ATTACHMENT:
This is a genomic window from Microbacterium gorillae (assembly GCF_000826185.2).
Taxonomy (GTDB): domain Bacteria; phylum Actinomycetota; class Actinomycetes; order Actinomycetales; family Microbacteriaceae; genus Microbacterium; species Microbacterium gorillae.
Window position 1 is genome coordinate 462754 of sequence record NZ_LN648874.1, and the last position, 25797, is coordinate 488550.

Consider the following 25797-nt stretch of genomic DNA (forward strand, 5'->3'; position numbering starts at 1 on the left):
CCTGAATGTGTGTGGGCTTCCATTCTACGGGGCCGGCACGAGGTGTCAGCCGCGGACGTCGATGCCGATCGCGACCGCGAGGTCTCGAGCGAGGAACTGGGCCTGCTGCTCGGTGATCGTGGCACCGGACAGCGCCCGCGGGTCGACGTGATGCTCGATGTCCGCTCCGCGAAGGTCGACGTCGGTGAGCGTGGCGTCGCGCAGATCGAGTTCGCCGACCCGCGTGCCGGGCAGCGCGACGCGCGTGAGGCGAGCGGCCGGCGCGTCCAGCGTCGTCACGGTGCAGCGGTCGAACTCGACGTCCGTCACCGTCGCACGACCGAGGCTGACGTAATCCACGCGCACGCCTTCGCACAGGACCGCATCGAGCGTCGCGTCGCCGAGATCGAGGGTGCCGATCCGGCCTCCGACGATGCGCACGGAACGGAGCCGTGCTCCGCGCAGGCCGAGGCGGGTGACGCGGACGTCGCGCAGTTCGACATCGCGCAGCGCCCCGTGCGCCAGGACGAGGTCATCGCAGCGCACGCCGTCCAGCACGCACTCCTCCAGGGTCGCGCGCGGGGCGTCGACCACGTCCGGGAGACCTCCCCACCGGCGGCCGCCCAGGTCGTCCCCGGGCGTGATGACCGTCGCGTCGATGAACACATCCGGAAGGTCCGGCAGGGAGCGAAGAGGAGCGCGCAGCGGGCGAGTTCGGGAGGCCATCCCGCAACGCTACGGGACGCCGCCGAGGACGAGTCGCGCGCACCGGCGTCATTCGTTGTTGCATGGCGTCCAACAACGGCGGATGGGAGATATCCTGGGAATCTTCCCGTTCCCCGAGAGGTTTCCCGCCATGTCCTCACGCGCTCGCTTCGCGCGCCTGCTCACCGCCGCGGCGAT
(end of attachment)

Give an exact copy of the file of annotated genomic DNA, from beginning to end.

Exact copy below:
This is a genomic window from Microbacterium gorillae (assembly GCF_000826185.2).
Taxonomy (GTDB): domain Bacteria; phylum Actinomycetota; class Actinomycetes; order Actinomycetales; family Microbacteriaceae; genus Microbacterium; species Microbacterium gorillae.
Window position 1 is genome coordinate 462754 of sequence record NZ_LN648874.1, and the last position, 25797, is coordinate 488550.

Consider the following 25797-nt stretch of genomic DNA (forward strand, 5'->3'; position numbering starts at 1 on the left):
CCTGAATGTGTGTGGGCTTCCATTCTACGGGGCCGGCACGAGGTGTCAGCCGCGGACGTCGATGCCGATCGCGACCGCGAGGTCTCGAGCGAGGAACTGGGCCTGCTGCTCGGTGATCGTGGCACCGGACAGCGCCCGCGGGTCGACGTGATGCTCGATGTCCGCTCCGCGAAGGTCGACGTCGGTGAGCGTGGCGTCGCGCAGATCGAGTTCGCCGACCCGCGTGCCGGGCAGCGCGACGCGCGTGAGGCGAGCGGCCGGCGCGTCCAGCGTCGTCACGGTGCAGCGGTCGAACTCGACGTCCGTCACCGTCGCACGACCGAGGCTGACGTAATCCACGCGCACGCCTTCGCACAGGACCGCATCGAGCGTCGCGTCGCCGAGATCGAGGGTGCCGATCCGGCCTCCGACGATGCGCACGGAACGGAGCCGTGCTCCGCGCAGGCCGAGGCGGGTGACGCGGACGTCGCGCAGTTCGACATCGCGCAGCGCCCCGTGCGCCAGGACGAGGTCATCGCAGCGCACGCCGTCCAGCACGCACTCCTCCAGGGTCGCGCGCGGGGCGTCGACCACGTCCGGGAGACCTCCCCACCGGCGGCCGCCCAGGTCGTCCCCGGGCGTGATGACCGTCGCGTCGATGAACACATCCGGAAGGTCCGGCAGGGAGCGAAGAGGAGCGCGCAGCGGGCGAGTTCGGGAGGCCATCCCGCAACGCTACGGGACGCCGCCGAGGACGAGTCGCGCGCACCGGCGTCATTCGTTGTTGCATGGCGTCCAACAACGGCGGATGGGAGATATCCTGGGAATCTTCCCGTTCCCCGAGAGGTTTCCCGCCATGTCCTCACGCGCTCGCTTCGCGCGCCTGCTCACCGCCGCGGCGAT